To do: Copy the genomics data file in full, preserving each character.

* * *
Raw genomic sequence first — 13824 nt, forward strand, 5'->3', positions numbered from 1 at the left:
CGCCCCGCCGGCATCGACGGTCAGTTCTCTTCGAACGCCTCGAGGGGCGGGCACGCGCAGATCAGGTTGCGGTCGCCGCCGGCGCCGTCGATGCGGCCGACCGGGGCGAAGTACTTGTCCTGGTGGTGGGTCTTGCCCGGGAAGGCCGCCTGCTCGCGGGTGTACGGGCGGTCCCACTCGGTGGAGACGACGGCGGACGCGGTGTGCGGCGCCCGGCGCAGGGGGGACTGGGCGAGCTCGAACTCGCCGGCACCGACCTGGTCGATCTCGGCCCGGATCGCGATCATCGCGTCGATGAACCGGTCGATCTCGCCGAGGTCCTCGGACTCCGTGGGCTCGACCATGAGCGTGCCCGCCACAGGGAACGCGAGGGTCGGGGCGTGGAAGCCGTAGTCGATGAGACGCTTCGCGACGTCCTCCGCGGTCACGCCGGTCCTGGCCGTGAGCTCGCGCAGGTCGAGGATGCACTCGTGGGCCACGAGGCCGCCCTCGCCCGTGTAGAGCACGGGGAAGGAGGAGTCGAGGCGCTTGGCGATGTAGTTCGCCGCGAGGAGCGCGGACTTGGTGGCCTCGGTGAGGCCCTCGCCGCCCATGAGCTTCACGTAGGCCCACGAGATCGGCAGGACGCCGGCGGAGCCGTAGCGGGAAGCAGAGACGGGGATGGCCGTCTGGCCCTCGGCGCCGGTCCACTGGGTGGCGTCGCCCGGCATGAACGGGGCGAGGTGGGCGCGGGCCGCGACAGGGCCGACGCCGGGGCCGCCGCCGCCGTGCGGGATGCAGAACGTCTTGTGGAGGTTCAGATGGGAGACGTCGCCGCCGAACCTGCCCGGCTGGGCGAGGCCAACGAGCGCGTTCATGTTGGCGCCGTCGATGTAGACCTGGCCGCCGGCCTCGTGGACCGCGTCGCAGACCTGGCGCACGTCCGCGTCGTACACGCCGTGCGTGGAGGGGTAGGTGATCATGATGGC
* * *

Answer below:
Raw genomic sequence first — 13824 nt, forward strand, 5'->3', positions numbered from 1 at the left:
CGCCCCGCCGGCATCGACGGTCAGTTCTCTTCGAACGCCTCGAGGGGCGGGCACGCGCAGATCAGGTTGCGGTCGCCGCCGGCGCCGTCGATGCGGCCGACCGGGGCGAAGTACTTGTCCTGGTGGTGGGTCTTGCCCGGGAAGGCCGCCTGCTCGCGGGTGTACGGGCGGTCCCACTCGGTGGAGACGACGGCGGACGCGGTGTGCGGCGCCCGGCGCAGGGGGGACTGGGCGAGCTCGAACTCGCCGGCACCGACCTGGTCGATCTCGGCCCGGATCGCGATCATCGCGTCGATGAACCGGTCGATCTCGCCGAGGTCCTCGGACTCCGTGGGCTCGACCATGAGCGTGCCCGCCACAGGGAACGCGAGGGTCGGGGCGTGGAAGCCGTAGTCGATGAGACGCTTCGCGACGTCCTCCGCGGTCACGCCGGTCCTGGCCGTGAGCTCGCGCAGGTCGAGGATGCACTCGTGGGCCACGAGGCCGCCCTCGCCCGTGTAGAGCACGGGGAAGGAGGAGTCGAGGCGCTTGGCGATGTAGTTCGCCGCGAGGAGCGCGGACTTGGTGGCCTCGGTGAGGCCCTCGCCGCCCATGAGCTTCACGTAGGCCCACGAGATCGGCAGGACGCCGGCGGAGCCGTAGCGGGAAGCAGAGACGGGGATGGCCGTCTGGCCCTCGGCGCCGGTCCACTGGGTGGCGTCGCCCGGCATGAACGGGGCGAGGTGGGCGCGGGCCGCGACAGGGCCGACGCCGGGGCCGCCGCCGCCGTGCGGGATGCAGAACGTCTTGTGGAGGTTCAGATGGGAGACGTCGCCGCCGAACCTGCCCGGCTGGGCGAGGCCAACGAGCGCGTTCATGTTGGCGCCGTCGATGTAGACCTGGCCGCCGGCCTCGTGGACCGCGTCGCAGACCTGGCGCACGTCCGCGTCGTACACGCCGTGCGTGGAGGGGTAGGTGATCATGATGGC